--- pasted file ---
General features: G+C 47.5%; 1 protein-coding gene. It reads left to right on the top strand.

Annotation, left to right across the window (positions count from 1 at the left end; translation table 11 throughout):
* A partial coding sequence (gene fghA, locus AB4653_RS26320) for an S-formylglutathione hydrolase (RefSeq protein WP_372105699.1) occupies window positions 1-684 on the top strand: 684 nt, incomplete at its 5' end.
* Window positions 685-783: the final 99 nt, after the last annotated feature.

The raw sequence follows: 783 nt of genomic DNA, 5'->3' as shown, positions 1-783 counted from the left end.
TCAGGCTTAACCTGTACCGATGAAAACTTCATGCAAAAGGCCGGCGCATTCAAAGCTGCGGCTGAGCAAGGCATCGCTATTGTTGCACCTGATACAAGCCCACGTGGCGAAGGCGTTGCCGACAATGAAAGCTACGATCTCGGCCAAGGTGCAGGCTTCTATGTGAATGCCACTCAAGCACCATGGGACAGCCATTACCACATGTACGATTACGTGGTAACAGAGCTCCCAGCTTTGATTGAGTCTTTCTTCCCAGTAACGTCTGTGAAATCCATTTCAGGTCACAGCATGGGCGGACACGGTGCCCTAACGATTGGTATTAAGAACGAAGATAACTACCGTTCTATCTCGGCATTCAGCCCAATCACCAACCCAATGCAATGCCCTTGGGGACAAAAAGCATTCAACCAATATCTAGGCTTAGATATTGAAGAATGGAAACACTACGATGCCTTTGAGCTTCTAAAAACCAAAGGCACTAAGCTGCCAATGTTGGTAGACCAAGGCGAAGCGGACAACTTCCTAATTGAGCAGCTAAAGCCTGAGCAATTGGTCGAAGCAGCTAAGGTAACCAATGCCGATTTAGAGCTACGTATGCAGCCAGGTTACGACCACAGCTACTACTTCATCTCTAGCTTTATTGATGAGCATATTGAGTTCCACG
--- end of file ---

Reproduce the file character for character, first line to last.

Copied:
General features: G+C 47.5%; 1 protein-coding gene. It reads left to right on the top strand.

Annotation, left to right across the window (positions count from 1 at the left end; translation table 11 throughout):
* A partial coding sequence (gene fghA, locus AB4653_RS26320) for an S-formylglutathione hydrolase (RefSeq protein WP_372105699.1) occupies window positions 1-684 on the top strand: 684 nt, incomplete at its 5' end.
* Window positions 685-783: the final 99 nt, after the last annotated feature.

The raw sequence follows: 783 nt of genomic DNA, 5'->3' as shown, positions 1-783 counted from the left end.
TCAGGCTTAACCTGTACCGATGAAAACTTCATGCAAAAGGCCGGCGCATTCAAAGCTGCGGCTGAGCAAGGCATCGCTATTGTTGCACCTGATACAAGCCCACGTGGCGAAGGCGTTGCCGACAATGAAAGCTACGATCTCGGCCAAGGTGCAGGCTTCTATGTGAATGCCACTCAAGCACCATGGGACAGCCATTACCACATGTACGATTACGTGGTAACAGAGCTCCCAGCTTTGATTGAGTCTTTCTTCCCAGTAACGTCTGTGAAATCCATTTCAGGTCACAGCATGGGCGGACACGGTGCCCTAACGATTGGTATTAAGAACGAAGATAACTACCGTTCTATCTCGGCATTCAGCCCAATCACCAACCCAATGCAATGCCCTTGGGGACAAAAAGCATTCAACCAATATCTAGGCTTAGATATTGAAGAATGGAAACACTACGATGCCTTTGAGCTTCTAAAAACCAAAGGCACTAAGCTGCCAATGTTGGTAGACCAAGGCGAAGCGGACAACTTCCTAATTGAGCAGCTAAAGCCTGAGCAATTGGTCGAAGCAGCTAAGGTAACCAATGCCGATTTAGAGCTACGTATGCAGCCAGGTTACGACCACAGCTACTACTTCATCTCTAGCTTTATTGATGAGCATATTGAGTTCCACG